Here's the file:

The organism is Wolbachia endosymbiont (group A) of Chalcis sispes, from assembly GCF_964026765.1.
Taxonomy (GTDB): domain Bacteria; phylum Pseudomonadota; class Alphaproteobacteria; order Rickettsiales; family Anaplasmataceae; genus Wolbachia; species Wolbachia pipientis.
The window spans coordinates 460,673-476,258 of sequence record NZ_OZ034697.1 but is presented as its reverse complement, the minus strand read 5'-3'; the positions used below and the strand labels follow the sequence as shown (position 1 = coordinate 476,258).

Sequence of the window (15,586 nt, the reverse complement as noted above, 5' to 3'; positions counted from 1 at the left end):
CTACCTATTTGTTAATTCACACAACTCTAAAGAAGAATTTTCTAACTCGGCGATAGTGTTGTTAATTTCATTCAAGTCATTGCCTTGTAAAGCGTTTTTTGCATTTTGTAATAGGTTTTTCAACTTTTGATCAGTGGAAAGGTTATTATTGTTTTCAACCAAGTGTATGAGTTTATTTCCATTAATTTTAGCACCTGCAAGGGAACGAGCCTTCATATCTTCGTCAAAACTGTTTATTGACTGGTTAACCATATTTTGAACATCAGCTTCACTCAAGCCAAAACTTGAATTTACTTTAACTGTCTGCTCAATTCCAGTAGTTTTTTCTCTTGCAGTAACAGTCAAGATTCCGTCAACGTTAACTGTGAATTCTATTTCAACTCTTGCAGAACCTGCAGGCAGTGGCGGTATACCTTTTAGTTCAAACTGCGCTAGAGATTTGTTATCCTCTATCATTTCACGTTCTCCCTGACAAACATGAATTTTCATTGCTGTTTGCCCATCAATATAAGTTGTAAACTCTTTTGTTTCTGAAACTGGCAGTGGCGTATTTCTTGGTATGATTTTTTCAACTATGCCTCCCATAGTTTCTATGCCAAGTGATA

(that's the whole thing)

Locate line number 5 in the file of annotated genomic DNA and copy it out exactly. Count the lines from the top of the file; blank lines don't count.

CTACCTATTTGTTAATTCACACAACTCTAAAGAAGAATTTTCTAACTCGGCGATAGTGTTGTTAATTTCATTCAAGTCATTGCCTTGTAAAGCGTTTTTTGCATTTTGTAATAGGTTTTTCAACTTTTGATCAGTGGAAAGGTTATTATTGTTTTCAACCAAGTGTATGAGTTTATTTCCATTAATTTTAGCACCTGCAAGGGAACGAGCCTTCATATCTTCGTCAAAACTGTTTATTGACTGGTTAACCATATTTTGAACATCAGCTTCACTCAAGCCAAAACTTGAATTTACTTTAACTGTCTGCTCAATTCCAGTAGTTTTTTCTCTTGCAGTAACAGTCAAGATTCCGTCAACGTTAACTGTGAATTCTATTTCAACTCTTGCAGAACCTGCAGGCAGTGGCGGTATACCTTTTAGTTCAAACTGCGCTAGAGATTTGTTATCCTCTATCATTTCACGTTCTCCCTGACAAACATGAATTTTCATTGCTGTTTGCCCATCAATATAAGTTGTAAACTCTTTTGTTTCTGAAACTGGCAGTGGCGTATTTCTTGGTATGATTTTTTCAACTATGCCTCCCATAGTTTCTATGCCAAGTGATA